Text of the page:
Panorama has cemented its place in our Carnival heritage. If it’s not broke, let’s not try to fix it. Let us try to make it better. Remove it and you’ll see what happens. What is needed is for the pan folks to wise up and see the potential of the event on a marketing standpoint.”
Leon "Foster" Thomas - drummer for Phase II Pan Groove - Panorama Champions 2005
WST - You are a solo steel pan artist in your own right, arranger, composer, and drummer for the legendary Phase II Pan Groove; discuss these multiple hats in your own words.
Leon - “My father exposed me to everything; from drums, to choir music, to acting, piano and guitar music. Anything with the arts, he was involved in it, and whatever he did I wanted to be a part of.
I started playing African drums at the age of 3. So there’s always a love for the drums. As far as Panorama drumming is concerned, I am not the only drummer for Phase II. There are others that also get the nod to be the chief engineer of this legendary band such as the great Richard Bailey and Leason Jacobs. My first time drumming for Phase II, I was somewhere around 18-19 years of age and we did a gig at Hotel Normandy, Trinidad.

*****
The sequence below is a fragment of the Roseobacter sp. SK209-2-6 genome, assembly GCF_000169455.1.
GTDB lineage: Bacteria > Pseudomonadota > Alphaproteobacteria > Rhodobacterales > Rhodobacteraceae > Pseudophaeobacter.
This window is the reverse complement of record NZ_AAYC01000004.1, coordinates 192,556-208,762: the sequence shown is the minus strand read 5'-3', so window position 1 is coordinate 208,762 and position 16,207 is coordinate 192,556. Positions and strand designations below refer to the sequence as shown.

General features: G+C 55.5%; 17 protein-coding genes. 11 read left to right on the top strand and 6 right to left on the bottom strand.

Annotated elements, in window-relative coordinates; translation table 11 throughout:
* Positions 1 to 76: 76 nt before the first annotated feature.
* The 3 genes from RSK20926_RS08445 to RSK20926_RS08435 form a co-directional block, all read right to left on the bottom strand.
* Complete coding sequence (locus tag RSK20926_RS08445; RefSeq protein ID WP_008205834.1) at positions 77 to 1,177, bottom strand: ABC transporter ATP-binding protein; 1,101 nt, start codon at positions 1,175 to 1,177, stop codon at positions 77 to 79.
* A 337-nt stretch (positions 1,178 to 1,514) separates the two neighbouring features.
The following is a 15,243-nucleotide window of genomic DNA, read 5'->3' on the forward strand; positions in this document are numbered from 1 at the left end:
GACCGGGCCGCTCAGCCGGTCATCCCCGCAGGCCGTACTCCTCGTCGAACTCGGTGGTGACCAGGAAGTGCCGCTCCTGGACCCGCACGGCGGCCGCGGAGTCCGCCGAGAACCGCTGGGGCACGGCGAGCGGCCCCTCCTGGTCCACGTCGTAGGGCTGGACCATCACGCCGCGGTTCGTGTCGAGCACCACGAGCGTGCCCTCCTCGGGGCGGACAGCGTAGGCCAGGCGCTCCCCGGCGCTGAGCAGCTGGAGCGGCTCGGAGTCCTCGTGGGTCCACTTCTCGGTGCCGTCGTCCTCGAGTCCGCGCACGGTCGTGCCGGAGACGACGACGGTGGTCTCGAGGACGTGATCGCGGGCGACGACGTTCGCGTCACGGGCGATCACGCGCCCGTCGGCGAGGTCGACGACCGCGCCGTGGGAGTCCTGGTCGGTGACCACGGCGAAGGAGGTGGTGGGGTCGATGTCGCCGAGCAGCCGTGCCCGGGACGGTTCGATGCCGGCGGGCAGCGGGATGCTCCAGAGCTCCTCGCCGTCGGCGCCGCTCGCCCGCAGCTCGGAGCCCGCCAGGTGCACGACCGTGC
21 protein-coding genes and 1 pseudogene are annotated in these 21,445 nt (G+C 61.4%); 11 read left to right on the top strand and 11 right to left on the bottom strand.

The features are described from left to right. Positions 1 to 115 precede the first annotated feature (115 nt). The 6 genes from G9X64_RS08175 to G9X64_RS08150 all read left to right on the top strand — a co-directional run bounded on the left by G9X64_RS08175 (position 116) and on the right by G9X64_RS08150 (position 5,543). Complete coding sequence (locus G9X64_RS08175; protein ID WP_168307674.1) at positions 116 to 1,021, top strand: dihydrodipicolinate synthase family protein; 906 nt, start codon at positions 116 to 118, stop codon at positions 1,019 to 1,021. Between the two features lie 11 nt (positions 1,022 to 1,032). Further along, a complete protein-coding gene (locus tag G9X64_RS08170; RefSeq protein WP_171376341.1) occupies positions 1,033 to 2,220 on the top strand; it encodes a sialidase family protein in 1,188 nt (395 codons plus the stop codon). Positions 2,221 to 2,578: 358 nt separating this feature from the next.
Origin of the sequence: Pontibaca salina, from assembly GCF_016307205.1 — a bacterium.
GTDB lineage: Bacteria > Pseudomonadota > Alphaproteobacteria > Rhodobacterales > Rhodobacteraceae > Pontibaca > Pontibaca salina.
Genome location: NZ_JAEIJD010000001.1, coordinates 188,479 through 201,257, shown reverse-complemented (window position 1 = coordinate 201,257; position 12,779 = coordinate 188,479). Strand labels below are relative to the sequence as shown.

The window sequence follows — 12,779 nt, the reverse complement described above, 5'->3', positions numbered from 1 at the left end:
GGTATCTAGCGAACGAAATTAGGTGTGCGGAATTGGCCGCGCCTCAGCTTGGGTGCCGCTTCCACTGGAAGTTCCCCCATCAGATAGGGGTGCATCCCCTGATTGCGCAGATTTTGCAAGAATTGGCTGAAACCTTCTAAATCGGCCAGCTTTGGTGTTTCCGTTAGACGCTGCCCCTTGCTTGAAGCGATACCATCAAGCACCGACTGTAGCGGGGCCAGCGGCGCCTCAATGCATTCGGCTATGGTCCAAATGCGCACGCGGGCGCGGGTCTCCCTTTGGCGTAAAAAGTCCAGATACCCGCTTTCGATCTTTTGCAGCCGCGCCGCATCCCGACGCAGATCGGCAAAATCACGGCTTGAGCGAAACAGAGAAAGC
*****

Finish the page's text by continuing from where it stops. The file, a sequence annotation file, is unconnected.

Before then, I played my first Panorama with Fonclaire in 1998 (High Mas) then 1999 for (Carnival is We) under Ken “Professor” Philmore. I later played for Invaders in 2000 (Celebration in Steel) and 2001 (Stranger) under Professor as well. I also had a stint with Courts Sound Specialists of Laventille in 2007 (Johnny).
My first panorama with Phase II was Trini Gone Wild, one of my favorites, if not the favorite tune I’ve ever played. It’s always an honor and a privilege to play with and for Len “Boogsie” Sharpe and to be a part of this musical tribute to Dr. Pat Bishop…I count myself very fortunate.
As a Jazz musician, I am able to express my capabilities of this musical style through our beautiful national instrument. There is nothing better than performing and putting joy in the hearts of many.
As an Arranger/Composer I consider myself rather fortunate to be blessed with the gift to create and write music that expresses how I feel on a certain topic.
As an Educator I am able to present a full package of these many talents based on my experience.
It’s all music.”
Leon “Foster” Thomas
Jazz Performing and Recording -
Educator and Composer/Arranger
Panist, Panorama Drummer Extraordinaire